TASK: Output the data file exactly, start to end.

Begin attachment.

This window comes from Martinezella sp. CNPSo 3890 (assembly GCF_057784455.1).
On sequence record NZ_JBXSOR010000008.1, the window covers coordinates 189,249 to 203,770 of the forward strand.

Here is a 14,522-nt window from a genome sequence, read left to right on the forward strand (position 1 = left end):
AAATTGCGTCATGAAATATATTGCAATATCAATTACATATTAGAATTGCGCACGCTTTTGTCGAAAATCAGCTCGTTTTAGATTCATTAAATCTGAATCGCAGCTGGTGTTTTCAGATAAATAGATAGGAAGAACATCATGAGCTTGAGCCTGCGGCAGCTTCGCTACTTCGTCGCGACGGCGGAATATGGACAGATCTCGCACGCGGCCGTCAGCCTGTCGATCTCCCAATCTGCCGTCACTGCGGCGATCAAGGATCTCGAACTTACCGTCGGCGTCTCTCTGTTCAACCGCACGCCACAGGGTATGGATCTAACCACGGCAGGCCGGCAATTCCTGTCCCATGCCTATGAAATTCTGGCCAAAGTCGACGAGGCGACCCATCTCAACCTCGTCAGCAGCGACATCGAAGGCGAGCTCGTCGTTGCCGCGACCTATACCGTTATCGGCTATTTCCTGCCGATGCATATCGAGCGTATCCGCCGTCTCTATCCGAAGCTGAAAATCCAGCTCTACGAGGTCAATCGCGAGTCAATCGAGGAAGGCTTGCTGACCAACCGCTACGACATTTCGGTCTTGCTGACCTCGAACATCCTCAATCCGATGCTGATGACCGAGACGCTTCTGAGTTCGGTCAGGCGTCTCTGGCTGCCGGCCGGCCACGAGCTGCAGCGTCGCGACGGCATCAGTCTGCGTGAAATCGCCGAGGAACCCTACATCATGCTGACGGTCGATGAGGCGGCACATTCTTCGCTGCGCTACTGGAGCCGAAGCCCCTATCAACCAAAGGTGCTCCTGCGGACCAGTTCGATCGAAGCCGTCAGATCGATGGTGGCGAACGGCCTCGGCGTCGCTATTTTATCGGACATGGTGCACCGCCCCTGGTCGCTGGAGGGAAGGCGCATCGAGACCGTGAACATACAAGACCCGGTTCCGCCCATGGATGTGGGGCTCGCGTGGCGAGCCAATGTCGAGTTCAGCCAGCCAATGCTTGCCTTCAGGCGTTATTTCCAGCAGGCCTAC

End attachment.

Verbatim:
This window comes from Martinezella sp. CNPSo 3890 (assembly GCF_057784455.1).
On sequence record NZ_JBXSOR010000008.1, the window covers coordinates 189,249 to 203,770 of the forward strand.

Here is a 14,522-nt window from a genome sequence, read left to right on the forward strand (position 1 = left end):
AAATTGCGTCATGAAATATATTGCAATATCAATTACATATTAGAATTGCGCACGCTTTTGTCGAAAATCAGCTCGTTTTAGATTCATTAAATCTGAATCGCAGCTGGTGTTTTCAGATAAATAGATAGGAAGAACATCATGAGCTTGAGCCTGCGGCAGCTTCGCTACTTCGTCGCGACGGCGGAATATGGACAGATCTCGCACGCGGCCGTCAGCCTGTCGATCTCCCAATCTGCCGTCACTGCGGCGATCAAGGATCTCGAACTTACCGTCGGCGTCTCTCTGTTCAACCGCACGCCACAGGGTATGGATCTAACCACGGCAGGCCGGCAATTCCTGTCCCATGCCTATGAAATTCTGGCCAAAGTCGACGAGGCGACCCATCTCAACCTCGTCAGCAGCGACATCGAAGGCGAGCTCGTCGTTGCCGCGACCTATACCGTTATCGGCTATTTCCTGCCGATGCATATCGAGCGTATCCGCCGTCTCTATCCGAAGCTGAAAATCCAGCTCTACGAGGTCAATCGCGAGTCAATCGAGGAAGGCTTGCTGACCAACCGCTACGACATTTCGGTCTTGCTGACCTCGAACATCCTCAATCCGATGCTGATGACCGAGACGCTTCTGAGTTCGGTCAGGCGTCTCTGGCTGCCGGCCGGCCACGAGCTGCAGCGTCGCGACGGCATCAGTCTGCGTGAAATCGCCGAGGAACCCTACATCATGCTGACGGTCGATGAGGCGGCACATTCTTCGCTGCGCTACTGGAGCCGAAGCCCCTATCAACCAAAGGTGCTCCTGCGGACCAGTTCGATCGAAGCCGTCAGATCGATGGTGGCGAACGGCCTCGGCGTCGCTATTTTATCGGACATGGTGCACCGCCCCTGGTCGCTGGAGGGAAGGCGCATCGAGACCGTGAACATACAAGACCCGGTTCCGCCCATGGATGTGGGGCTCGCGTGGCGAGCCAATGTCGAGTTCAGCCAGCCAATGCTTGCCTTCAGGCGTTATTTCCAGCAGGCCTAC